What ended up happening, however, was that his inner chess nerd resurfaced (apparently he played competitively in high school???) and we had to pause the show every time the chess board was shown on screen so that he could analyze it. Exhibit A:

A few days ago I woke up to pee in the middle of the night and rolled over to find Thomas playing chess on his phone. I’m not sure he slept this week. Thanks a lot for the recommendation, Dad.

Pop Tv Thank You GIF by Schitt's Creek

Aside from finishing The Queen’s Gambit this week, I read Girl, Woman, Other. I enjoyed it, in particular the way the author portrays the changing face of feminism and what it means to be a woman through generations. It made me reflect both upon the progress we’re making in certain realms (from “white” feminism to intersectional feminism, for example), as well as how much perspectives are nuanced and a product of our context and environment. It made me think about the relationship between the past, the present, and the future, and how much each one should factor into our actions and experience. There were many passages and quotes that left me confused about how I felt or what I believed, which I appreciated – and in many ways see as the point of reading – buuuuuut I didn’t have anyone to discuss them with! So, if you’ve read the book, let me know! Some examples:

“she didn’t tell them she’d taken her father for granted and carried her blinkered, self-righteous perspective of him from childhood through to his death, when in fact he’d done nothing wrong except fail to live up to her feminist expectations of him.”

“I tell Mum she married a patriarch
Look at it this way, Amma, she says, your father was born male in Ghana in the 1920s whereas you were born female in London in the 1960s
And your point is?
You really can’t expect him to ‘get you’, as you put it
I let her know she’s an apologist for the patriarchy and complicit in a system that oppresses all women
She says human beings are complex
I tell her not patronize me”

“What matters most to me, is that I know how I feel, and the rest of the world might catch up one day, even if it’ll be a quiet revolution over longer than my lifetime, if it happens at all.”

“she runs for her life because to slip up is to begin descending the slippery slope to giving in to failure, to inertia, to feeling sorry for herself about that moment in her life which still creeps to the front of her memory when she least expects it”

There were also plenty of passages and quotes that made me think, “wow. yes” such as:

“ageing is nothing to be ashamed of especially when the entire human race is in it together”

“be a person with knowledge not just opinions”

“his bredren and sistren could damned well speak up for themselves why should he carry the burden of representation when it will only hold him back? white people are only required to represent themselves, not an entire race”

“I don’t want you to give in, I want you to change, to understand my reasoning at a deeper level and accept it as the truth.”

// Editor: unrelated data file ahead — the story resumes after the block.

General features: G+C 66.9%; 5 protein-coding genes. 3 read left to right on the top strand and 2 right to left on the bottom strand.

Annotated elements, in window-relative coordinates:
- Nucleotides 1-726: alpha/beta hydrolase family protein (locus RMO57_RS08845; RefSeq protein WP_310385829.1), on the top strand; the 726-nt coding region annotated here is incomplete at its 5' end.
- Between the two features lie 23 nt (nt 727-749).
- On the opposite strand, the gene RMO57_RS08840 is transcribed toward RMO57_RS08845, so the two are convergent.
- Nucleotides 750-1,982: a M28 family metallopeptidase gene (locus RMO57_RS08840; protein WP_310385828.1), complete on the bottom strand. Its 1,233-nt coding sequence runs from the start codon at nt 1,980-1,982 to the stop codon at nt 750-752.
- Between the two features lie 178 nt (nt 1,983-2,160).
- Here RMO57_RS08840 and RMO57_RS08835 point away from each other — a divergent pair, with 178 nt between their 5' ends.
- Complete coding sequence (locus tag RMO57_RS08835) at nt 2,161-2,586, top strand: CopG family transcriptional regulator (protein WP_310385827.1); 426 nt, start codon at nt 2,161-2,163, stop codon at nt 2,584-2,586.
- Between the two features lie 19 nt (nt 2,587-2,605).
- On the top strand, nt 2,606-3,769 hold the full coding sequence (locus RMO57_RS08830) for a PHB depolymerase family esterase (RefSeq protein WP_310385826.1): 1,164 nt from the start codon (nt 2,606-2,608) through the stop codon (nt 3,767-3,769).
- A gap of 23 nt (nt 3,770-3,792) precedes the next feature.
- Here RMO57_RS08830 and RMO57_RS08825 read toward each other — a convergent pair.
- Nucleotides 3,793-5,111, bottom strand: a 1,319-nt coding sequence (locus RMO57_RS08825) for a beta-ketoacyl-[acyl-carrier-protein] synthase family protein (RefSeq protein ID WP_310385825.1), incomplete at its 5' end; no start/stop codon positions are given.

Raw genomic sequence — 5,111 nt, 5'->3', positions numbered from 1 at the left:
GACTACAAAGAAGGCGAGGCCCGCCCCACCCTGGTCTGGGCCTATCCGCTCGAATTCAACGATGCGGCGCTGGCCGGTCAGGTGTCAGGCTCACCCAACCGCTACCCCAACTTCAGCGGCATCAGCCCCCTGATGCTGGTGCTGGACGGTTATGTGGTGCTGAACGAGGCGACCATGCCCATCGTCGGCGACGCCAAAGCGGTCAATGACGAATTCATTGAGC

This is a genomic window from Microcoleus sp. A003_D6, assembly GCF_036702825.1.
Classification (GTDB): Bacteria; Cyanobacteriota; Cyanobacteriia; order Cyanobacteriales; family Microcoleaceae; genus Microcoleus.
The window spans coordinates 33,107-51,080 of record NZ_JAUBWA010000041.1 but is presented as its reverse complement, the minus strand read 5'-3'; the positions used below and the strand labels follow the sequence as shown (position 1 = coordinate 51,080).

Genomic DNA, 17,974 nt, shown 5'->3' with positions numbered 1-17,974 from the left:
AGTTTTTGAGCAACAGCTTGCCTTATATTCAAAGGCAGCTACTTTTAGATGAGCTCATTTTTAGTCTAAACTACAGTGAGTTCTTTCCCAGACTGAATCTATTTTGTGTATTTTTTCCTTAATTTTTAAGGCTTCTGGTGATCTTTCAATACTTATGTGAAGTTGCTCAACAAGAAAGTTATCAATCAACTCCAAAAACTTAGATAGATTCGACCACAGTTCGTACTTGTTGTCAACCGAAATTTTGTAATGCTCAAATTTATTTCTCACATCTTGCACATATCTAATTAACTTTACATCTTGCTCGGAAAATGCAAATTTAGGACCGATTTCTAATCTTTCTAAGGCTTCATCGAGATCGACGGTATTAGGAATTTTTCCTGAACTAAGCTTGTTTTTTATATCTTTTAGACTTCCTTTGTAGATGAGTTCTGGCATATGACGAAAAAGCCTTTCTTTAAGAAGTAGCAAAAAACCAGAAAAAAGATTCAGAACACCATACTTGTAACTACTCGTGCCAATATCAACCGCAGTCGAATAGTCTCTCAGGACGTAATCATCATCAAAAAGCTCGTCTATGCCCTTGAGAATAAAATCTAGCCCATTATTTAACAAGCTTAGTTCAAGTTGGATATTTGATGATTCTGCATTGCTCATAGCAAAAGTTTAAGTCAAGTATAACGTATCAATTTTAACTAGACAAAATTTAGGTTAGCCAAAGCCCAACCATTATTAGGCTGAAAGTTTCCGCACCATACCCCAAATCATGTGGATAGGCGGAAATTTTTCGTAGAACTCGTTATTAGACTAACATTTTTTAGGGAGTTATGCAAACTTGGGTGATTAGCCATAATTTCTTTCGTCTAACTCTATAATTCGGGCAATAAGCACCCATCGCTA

“We should celebrate that many more women are reconfiguring feminism and that grassroots activism is spreading like wildfire and millions of women are waking up to the possibility of taking ownership of our world as fully-entitled human beings
How’s can we argue with that?”

ANYWAY. If you have read the book – or if these quotes intrigue you enough to read it- I would love to discuss. In the meantime, I will be selecting a new book to read while Thomas plays online chess.

Fires, coffee, books (the usual)

I woke this morning to a red “Unhealthy” warning on my AirNow phone app. Instead of waking up, rolling over to grab my phone, and checking my work email, my mornings now consist of waking up, rolling over to grab my phone, and checking the air quality maps. What an inspiring way to start the day!

For my friends in California, the California Environmental Justice Alliance has put together an Environmental Justice Voter Guide that I found helpful. For my family and friends not on the West Coast, this opinion piece echoes what my experience has been like with the wildfires. Please, please take the time to educate yourself on the devastating impacts of climate change and vote accordingly. Here’s another recommended reading about the intersection of climate change and racial justice. And if you’re reading this and have other resources to share, please do so in the comments!

After drinking coffee and contemplating the dire situation in which we find our country and our planet, I finished reading Paul Beatty’s The Sellout. Ironically, I was hesitant to read it after seeing it won the 2016 Booker Prize, as I have not enjoyed many of the recent Booker-nominated novels I have read. I finally picked it up after one of my friends gave me his copy and I’m so glad I read it. My sister and I are planning to discuss the book in our little two-person book club so if anyone else wants to join, here’s your invitation!

I need more time to process the book before delivering my final thoughts and opinions; at the moment my reaction is best articulated by “Trish” and this review she posted on Goodreads:

My copy of this novel is spiked with tabs marking something deeply insightful, stabbingly funny, or needing revisiting. There is simply too much to point to: Beatty must have been saving up observations about race relations in America to get so much into this relatively short novel.